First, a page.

32. @jsaideepak submitted that applying the spirit of the Boston Tea Party, if the Deity's property can be taxed, it can also enjoy rights under Article 25(1),21 & 26. #Sabarimala
33. @jsaideepak submitted that the Deity has rights to practice and preserve its Dharma, including its vow of Naishtika Brahmacharya under Article 25(1) and has the right to expect the privacy of that character under Article 21. #Sabarimala
34. @jsaideepak submitted that it is the vow of Deity that is implemented as the tradition of the #Sabarimala Temple, which therefore brings into the picture Article 26(b).#Sabarimala
35. @jsaideepak submitted that when all these rights of the Deity are stacked on the one hand along with the rights of devotees, men & women who observe the tradition, the Petitioner surely cannot claim that its rights under Article 25(1) must prevail over everyone else's rights.
36. @jsaideepak submitted that even without having to resort to Article 26(b), as submitted by Shri Parasaran, it is possible to establish based solely on Article 25(1) that Petitioner does not have a case under Article 25(1).
37. @jsaideepak submitted that legally a worshipper cannot claim to have greater rights to worship than the rights of the Deity who he or she claims to worship and whose traditions he or she has no respect for. #Sabarimala
38. @jsaideepak submitted that the issue in Petition was not about Temple v women or men or women but men v men and women v women. #Sabarimala
39. @jsaideepak submitted that if the Petitioner's contentions were allowed, it would be possible for men who don't observe the 41-day vow to also claim right of entry into the #Sabarimala Temple citing Article 25(1), similar to the Petitioner.
40. @jsaideepak submitted that if the Petitioner's contentions were accepted, a Hindu might say that he wants to offer chicken to Lord Ganesha citing Article 25(1), a Muslim may want to offer non-Halal food as Tabarrukh, a Sikh may want to offer something which is prohibited.
41. @jsaideepak wondered where would such assertions end and what would they lead to if not erosion of the practices and traditions of places of worship. #Sabarimala
42. @jsaideepak then proceeded to address the issue of Public character of the #Sabarimala Temple. He submitted that the public character of the Temple only reflects its access to the public, but does not in any way take away its denominational identity and its rights Article 26.
43. @jsaideepak submitted that rights of religious institutions under Article 26 were not contingent on the institution having a private character. #Sabarimala
44. @jsaideepak submitted that infact the right to preserve the denominational identity is available to the religious institution regardless of whether it is a public institution or a private institution. #Sabarimala
45. At this point, the CJI enquired from @jsaideepak as to how does the #Sabarimala Temple qualify for rights as a denominational Temple under Article 26.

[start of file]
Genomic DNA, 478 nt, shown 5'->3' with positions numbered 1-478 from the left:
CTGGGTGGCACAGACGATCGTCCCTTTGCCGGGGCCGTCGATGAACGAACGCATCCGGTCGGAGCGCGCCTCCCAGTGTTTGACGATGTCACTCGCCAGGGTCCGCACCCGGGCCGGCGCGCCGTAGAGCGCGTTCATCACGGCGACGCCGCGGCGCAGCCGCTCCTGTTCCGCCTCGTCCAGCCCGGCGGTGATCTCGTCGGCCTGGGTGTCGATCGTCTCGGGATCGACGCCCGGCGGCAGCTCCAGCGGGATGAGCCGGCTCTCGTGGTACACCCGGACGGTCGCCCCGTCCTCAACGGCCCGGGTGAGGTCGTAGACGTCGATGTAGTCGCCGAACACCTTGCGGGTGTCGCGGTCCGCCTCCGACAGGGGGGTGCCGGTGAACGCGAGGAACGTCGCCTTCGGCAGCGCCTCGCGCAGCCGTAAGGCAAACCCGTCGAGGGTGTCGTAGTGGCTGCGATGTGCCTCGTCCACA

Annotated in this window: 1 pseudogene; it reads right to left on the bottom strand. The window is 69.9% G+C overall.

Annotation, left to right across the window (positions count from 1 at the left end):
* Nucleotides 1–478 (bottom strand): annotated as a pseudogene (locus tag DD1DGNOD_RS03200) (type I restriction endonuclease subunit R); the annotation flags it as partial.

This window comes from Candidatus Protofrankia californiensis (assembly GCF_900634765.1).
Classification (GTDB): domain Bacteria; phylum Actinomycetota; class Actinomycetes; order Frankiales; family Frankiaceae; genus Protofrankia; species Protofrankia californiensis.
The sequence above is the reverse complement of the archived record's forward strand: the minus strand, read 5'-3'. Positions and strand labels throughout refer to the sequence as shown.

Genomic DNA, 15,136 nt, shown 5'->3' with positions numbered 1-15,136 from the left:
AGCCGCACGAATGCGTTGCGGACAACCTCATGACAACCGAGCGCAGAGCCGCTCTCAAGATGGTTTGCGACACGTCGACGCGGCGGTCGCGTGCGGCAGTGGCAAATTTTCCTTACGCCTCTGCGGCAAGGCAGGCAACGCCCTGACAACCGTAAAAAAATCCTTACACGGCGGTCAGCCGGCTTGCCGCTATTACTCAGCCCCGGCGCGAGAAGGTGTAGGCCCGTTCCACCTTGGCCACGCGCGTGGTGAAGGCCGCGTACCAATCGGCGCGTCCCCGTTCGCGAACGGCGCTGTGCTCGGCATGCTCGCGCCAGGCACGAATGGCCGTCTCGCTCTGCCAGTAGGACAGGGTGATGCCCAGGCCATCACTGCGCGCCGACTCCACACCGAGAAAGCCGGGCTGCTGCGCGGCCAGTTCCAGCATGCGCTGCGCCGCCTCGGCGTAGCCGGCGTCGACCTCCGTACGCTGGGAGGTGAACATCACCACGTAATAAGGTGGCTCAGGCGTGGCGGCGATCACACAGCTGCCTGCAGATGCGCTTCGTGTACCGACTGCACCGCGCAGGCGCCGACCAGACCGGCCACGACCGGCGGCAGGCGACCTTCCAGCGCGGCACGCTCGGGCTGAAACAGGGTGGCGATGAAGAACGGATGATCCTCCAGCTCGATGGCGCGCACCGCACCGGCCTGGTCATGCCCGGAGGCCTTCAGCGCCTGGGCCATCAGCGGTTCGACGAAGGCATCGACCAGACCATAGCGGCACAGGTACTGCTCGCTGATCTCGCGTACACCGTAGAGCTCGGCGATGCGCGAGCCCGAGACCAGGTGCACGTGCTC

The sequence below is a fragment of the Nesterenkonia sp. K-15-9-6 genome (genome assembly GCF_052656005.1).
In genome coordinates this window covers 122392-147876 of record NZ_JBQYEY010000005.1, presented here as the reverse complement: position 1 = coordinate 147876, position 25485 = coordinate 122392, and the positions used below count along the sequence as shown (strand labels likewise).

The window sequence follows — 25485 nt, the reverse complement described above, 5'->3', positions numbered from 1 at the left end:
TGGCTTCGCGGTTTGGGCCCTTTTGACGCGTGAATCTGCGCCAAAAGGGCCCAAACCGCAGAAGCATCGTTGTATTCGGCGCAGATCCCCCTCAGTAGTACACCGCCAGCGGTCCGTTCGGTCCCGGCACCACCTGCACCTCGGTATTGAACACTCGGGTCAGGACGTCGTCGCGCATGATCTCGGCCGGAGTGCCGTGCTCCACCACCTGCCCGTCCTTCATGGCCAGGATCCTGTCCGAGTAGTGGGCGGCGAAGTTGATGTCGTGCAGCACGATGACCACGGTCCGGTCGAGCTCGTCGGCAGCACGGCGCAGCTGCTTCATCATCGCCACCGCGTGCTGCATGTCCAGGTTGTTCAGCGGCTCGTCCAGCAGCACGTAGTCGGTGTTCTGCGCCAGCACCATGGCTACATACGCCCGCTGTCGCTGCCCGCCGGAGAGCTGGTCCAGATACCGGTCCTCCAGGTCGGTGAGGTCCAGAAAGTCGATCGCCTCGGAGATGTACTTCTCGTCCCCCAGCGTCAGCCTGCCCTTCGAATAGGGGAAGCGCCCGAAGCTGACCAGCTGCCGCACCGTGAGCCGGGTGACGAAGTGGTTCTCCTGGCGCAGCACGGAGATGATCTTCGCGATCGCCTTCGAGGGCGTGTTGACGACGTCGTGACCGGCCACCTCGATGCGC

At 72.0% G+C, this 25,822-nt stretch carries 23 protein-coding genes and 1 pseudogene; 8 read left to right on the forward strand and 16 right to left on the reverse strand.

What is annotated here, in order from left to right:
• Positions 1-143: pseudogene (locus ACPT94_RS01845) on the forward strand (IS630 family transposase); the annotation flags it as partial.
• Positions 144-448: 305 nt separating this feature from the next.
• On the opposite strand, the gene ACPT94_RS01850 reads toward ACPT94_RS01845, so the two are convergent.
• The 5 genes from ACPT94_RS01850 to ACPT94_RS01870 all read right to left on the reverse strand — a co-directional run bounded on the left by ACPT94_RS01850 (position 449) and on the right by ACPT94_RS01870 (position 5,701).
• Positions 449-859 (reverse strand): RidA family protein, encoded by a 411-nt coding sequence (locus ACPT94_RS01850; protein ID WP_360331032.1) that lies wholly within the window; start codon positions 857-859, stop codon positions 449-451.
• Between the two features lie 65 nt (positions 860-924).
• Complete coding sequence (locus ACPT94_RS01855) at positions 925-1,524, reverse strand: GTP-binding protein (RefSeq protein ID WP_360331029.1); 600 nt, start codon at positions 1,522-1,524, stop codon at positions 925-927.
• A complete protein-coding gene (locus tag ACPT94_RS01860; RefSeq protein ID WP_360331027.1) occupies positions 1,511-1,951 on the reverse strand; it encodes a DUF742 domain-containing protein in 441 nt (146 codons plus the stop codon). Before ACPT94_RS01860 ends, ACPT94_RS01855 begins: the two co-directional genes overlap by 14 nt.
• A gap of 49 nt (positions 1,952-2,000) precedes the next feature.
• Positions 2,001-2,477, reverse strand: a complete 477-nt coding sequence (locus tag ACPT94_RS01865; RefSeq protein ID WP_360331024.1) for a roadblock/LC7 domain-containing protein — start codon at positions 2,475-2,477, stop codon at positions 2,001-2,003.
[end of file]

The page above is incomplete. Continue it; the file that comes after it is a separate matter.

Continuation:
46. In response to the query, @jsaideepak placed reliance upon the definition of a religious denomination as distilled by the 7-judge Bench of the Supreme Court in the Shirur Mutt case. #Sabarimala
47. The CJI asked @jsaideepak to apply the definition to Ayyappa devotees to establish that they constituted a denomination since there no specific "Ayyappa sect"
48. @jsaideepak pointed out that during the course of hearings in the matter, the CJI himself had observed that the status of a religious denomination is not bestowed by the Court but is something that comes from within the community itself. #Sabarimala
49. @jsaideepak submitted that applying the same logic, since Ayyappa devotees share a common faith in Lord Ayyappa, respect the practices associated with the worship of Lord Ayyappa, they would qualify as a religious denomination. #Sabarimala
50. The CJI then asked @jsaideepak that since Ayyappa devotees come from other faiths, would it still be possible to call them a religious denomination. #Sabarimala
51. To this, @jsaideepak submitted that this is where Hinduism differs from other faiths, especially from the rigid definition of denomination as observed by Christians. #Sabarimala
52. @jsaideepak submitted that the definition or understanding of religious denomination cannot be applied uniformly to different faiths and certainly not by applying the Anglican/Christian meaning to Hinduism. #Sabarimala
53. @jsaideepak submitted that definition of religious denomination as far as Hinduism is concerned must be applied from the standpoint of whether the devotee puts faith in the Deity, and the beliefs and practices associated with the Deity, regardless of the background of devotee
54. @jsaideepak submitted that those who observed the practices associated with the worship of Lord Ayyappa would constitute a denomination regardless of the background they come from.
55. The CJI then asked if the Chief Priests of the Temple were chosen from a certain backdrop or sect in order for the Temple to have a denominational character. #Sabarimala